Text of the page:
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Woman’s conviction for threatening apartment manager upheld

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The Indiana Court of Appeals upheld a woman’s intimidation conviction Thursday, finding the evidence supports the charge that she threatened the manager of the apartment complex where she lived.

Donnetta Newell was being evicted from an Indianapolis apartment complex and sued for damages over a recent incident in which management believed she had damaged a desk in the apartment manager’s office with a meat cleaver.

Newell was upset about the eviction notice and told apartment security guard Russell Growe that the new lady upstairs – the apartment manager Evelyn Young – was about to get her f******g head knocked off. Growe was concerned for Young’s safety and immediately told her about the threats. Extra security was posted outside her office for several weeks.

Newell appealed her Class A misdemeanor conviction, arguing the evidence couldn’t sustain her conviction and that the trial court abused its discretion by admitting evidence of the desk incident.

“Here, Growe testified that, based on Newell’s past interactions with him, she was aware his duties included reporting problems to the apartments’ manager. Furthermore, her threat against Young raised a security issue, and a reasonable person could conclude that Growe would have to act on that threat. There is sufficient evidence for the finder of fact to conclude Newell knew that her statement would be transmitted to Young,” Senior Judge Randall Shepard wrote in Donnetta Newell v. State of Indiana, 49A02-1309-CR-744.

The appellate court also concluded that evidence about the desk incident was admissible under Rule 404(b) as probative of whether Newell intended to intimidate.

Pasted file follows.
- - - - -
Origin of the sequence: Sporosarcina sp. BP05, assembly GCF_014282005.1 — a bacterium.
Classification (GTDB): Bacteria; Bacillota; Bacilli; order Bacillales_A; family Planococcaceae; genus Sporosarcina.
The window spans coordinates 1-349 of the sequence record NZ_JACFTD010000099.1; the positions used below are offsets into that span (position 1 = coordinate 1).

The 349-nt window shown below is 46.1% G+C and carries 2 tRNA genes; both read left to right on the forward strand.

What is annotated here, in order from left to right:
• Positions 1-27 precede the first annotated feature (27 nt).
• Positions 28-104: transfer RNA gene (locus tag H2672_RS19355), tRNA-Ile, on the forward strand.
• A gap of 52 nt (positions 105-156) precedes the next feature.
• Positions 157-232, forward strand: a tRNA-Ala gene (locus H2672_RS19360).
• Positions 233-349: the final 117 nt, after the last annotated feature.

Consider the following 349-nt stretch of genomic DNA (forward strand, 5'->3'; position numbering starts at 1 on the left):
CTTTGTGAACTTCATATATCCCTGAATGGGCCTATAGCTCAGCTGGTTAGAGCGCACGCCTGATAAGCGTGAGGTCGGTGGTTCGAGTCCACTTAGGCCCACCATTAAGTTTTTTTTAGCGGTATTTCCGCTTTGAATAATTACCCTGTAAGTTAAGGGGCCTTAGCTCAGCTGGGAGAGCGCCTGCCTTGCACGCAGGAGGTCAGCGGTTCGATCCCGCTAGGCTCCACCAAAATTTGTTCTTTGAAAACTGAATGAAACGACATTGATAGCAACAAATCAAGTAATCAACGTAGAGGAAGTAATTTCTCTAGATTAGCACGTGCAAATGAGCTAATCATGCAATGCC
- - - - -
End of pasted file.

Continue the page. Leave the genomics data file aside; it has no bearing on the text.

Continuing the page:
“Newell has argued at trial and on appeal that she never intended to threaten Young but was instead merely expressing frustration at being evicted. On this question of intent, evidence that she was believed to have done violence recently in the manager’s office was legitimately available for the purpose of evaluating whether her subsequent statements about doing violence to the new manager were actually threats or just hyperbole. Moreover, evidence of the desk incident was admissible under Rule 404(b) because it was material to evaluating Growe and Young’s reaction to Newell’s statement,” Shepard wrote.

 

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  1. I need an experienced attorney to handle a breach of contract matter. Kindly respond for more details. Graham Young

  2. I thought the slurs were the least grave aspects of her misconduct, since they had nothing to do with her being on the bench. Why then do I suspect they were the focus? I find this a troubling trend. At least she was allowed to keep her law license.

  3. Section 6 of Article I of the Indiana Constitution is pretty clear and unequivocal: "Section 6. No money shall be drawn from the treasury for the benefit of any religious or theological institution."

  4. Video pen? Nice work, "JW"! Let this be a lesson and a caution to all disgruntled ex-spouses (or soon-to-be ex-spouses) . . . you may think that altercation is going to get you some satisfaction . . . it will not.

  5. First comment on this thread is a fitting final comment on this thread, as that the MCBA never answered Duncan's fine question, and now even Eric Holder agrees that the MCBA was in material error as to the facts: "I don't get it" from Duncan December 1, 2014 5:10 PM "The Grand Jury met for 25 days and heard 70 hours of testimony according to this article and they made a decision that no crime occurred. On what basis does the MCBA conclude that their decision was "unjust"? What special knowledge or evidence does the MCBA have that the Grand Jury hearing this matter was unaware of? The system that we as lawyers are sworn to uphold made a decision that there was insufficient proof that officer committed a crime. How can any of us say we know better what was right than the jury that actually heard all of the the evidence in this case."

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